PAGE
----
Sikdar et al (2009) claimed to have excluded those with “neck and shoulder conditions” including cervical radiculopathy. But did they really exclude patients whose pain may have been referred into these muscles from, for example, cervical zygapophyseal joints? We think not!
“Sonography is not only used for research and possible diagnostic purposes, but can also be applied to guide trigger point needling (Botwin et al. 2008, Bubnov 2010, Suh et al. 2014) and to objectively measure the outcome of TrP interventions such as dry needling. (Maher et al, 2013)
In a preliminary study Maher et al. (2013) found that the shear modulus of the upper trapezius muscle with MTrPs was significantly reduced after dry needling of the most painful TrP and also when the subjects assumed the prone position from supine lying. These changes were accompanied by palpable reductions in stiffness. The authors did not address the important questions as to whether these reductions were transient and whether pain relief accompanied them.
Pathogenesis of the trigger point
“Apparently, they believe that TrPs are some kind of anatomical entity, although there has never been a credible anatomic pathology associated with myofascial TrPs.”
Yet, in the studies we reviewed, and in the various other studies cited by Dommerholt and Gerwin, the authors assumed that an anatomical lesion actually existed. This logical fallacy is known as “begging the question”.
“Quintner et al. refer to “fibrositic nodules” which have nothing in common with TrPs and their relevancy escapes us.”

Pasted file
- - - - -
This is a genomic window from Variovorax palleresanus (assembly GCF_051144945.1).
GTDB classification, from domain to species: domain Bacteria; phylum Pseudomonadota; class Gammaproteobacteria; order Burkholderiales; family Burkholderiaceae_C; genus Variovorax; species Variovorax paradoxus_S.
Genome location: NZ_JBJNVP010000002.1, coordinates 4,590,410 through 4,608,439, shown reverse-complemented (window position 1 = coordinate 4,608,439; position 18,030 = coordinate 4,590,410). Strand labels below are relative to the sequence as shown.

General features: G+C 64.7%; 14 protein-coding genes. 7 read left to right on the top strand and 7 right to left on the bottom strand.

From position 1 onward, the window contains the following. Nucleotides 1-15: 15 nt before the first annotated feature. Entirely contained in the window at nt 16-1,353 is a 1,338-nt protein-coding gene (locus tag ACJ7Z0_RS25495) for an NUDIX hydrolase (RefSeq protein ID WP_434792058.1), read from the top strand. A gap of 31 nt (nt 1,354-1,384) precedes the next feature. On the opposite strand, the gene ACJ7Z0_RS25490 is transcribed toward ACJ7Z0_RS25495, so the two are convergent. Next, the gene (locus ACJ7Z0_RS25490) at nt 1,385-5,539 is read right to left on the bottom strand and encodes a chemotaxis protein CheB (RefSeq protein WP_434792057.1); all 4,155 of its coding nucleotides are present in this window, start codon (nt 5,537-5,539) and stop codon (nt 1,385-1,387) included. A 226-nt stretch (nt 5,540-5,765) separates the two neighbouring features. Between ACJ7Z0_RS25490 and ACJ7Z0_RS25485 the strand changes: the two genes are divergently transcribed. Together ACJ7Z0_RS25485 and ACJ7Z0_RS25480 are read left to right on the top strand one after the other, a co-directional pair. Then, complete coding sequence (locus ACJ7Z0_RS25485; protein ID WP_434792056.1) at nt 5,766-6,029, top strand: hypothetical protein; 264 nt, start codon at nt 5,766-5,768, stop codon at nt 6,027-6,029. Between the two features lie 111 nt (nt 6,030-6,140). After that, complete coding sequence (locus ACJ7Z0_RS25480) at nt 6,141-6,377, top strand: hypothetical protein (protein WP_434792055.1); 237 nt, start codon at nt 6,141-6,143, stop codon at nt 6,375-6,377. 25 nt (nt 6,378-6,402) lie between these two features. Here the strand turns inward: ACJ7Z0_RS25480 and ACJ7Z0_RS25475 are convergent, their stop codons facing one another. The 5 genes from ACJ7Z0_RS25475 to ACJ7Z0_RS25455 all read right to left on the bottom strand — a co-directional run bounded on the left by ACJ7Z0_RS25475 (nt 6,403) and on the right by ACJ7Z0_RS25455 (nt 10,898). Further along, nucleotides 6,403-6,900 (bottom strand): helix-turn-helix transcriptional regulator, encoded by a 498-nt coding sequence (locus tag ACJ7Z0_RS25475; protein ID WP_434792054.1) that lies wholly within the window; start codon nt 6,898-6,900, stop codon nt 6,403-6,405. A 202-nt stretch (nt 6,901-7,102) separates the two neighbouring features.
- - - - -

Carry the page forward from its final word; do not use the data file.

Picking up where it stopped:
But they go on to assert that TrPs are “palpable as hard nodules within a band of contractured fibres …”
They would appear to have contradicted themselves!
Use of animal studies
“The majority of the studies of electrical activity of the TrP were carried out on animals and were based on palpation of locally contracted muscles.”
Our difficulty in accepting data derived from findings in muscles from normal animals is covered in our paper. Moreover as Dommerholt and Gerwin acknowledge “there has not been a study to demonstrate the minimum essential features needed to identify it for diagnosis and treatment purposes.” If this issue has yet to be resolved in humans, we fail to see how it has been resolved in animals.
“Quintner et al. criticize the findings of Shah et al (2003, 2005, 2008), who have reported higher concentrations of neurotransmitters and cytokines in the extracellular fluid in the immediate vicinity of TrPs as being non-specific.”
In fact we made no such criticism but did offer two possible neuroscientific explanations for these findings, the most likely one being “neurogenic inflammation”.
Muscle pain versus myofascial pain
“Perhaps Quintner et al. would consider our reasoning an example of conjecture, but the facts are that a low pH is common at active TrPs, and can cause muscle pain and hyperalgesia.”
We suggest that Dommerholt and Gerwin have fallen into the trap of conflating all pain felt in muscles with pain in muscles said to arise from supposed “myofascial TrPs”.
“Quintner et al. … suggest that a local twitch response, which is an entirely different feature of the taut band, is nothing more than a myotatic stretch reflex.”
According to Audette et al. (2004) the literature does indeed differentiate the “localised twitch response” from a myotatic stretch reflex.
In a discussion by Simons (1976), “two features suggest a hyperirritable spinal reflex phenomenon: the increased motor unit response with increasingly vigorous palpation and the simultaneous activation of adjacent palpable bands.”